Proposals that violate the proposal length criterion will be evaluated solely on the information on the allowed number of pages and will likely receive a lower ranking from the Resource Allocation Committee. Proposals that are otherwise non-compliant with the guidelines above may be returned without review. On a best-effort basis, the RAC may contact proposers in these cases to try to resolve proposal issues.
Proposals must be submitted before 11:59pm PDT on 30 September 2021, as a single PDF-format attachment by email to firstname.lastname@example.org with the subject line “Small Grant Proposal Submission”.
All proposals will be evaluated by a Resource Allocation Committee composed of members drawn from Rubin Observatory and the Science Collaborations, and advocates for diversity in science. Proposers will be notified with the results of the selection process by the end of October 2021. The review will consider each proposal’s impact on the research community in addition to its scientific impact, project strategy and budget.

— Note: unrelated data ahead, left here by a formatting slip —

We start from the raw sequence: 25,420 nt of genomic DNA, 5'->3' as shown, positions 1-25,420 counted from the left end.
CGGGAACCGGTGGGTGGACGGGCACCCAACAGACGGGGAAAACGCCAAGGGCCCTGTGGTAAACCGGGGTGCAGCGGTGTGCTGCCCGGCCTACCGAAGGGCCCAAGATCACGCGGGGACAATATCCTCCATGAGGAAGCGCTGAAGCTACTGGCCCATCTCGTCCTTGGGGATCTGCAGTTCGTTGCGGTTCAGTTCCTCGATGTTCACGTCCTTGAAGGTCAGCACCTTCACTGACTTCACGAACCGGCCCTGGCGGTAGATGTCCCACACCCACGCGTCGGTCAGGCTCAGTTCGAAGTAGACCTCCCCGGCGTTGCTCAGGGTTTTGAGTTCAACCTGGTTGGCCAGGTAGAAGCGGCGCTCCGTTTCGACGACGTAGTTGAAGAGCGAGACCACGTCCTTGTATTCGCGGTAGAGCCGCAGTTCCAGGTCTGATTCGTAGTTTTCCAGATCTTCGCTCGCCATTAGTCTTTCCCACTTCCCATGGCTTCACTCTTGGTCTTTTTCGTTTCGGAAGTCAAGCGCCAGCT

Successful proposals will be expected to submit a report at the end of the program summarizing all aspects of their project, including its research output and its impact on the wider science community, as well as a description of any resulting software, data products and publications. This report should also include a budget to actual cost summary.
This report should be submitted in PDF format by email to email@example.com with the subject line “Small Grant Proposal Report” by 31 Aug 2022, by 11:59pm PDT.
This report is in addition to any reporting that may be required by the PI’s host institution.
The Program Officer for this program is Rachel Street of Las Cumbres Observatory, firstname.lastname@example.org.
All information regarding this program will be made available via the program’s website and via the participating Science Collaborations.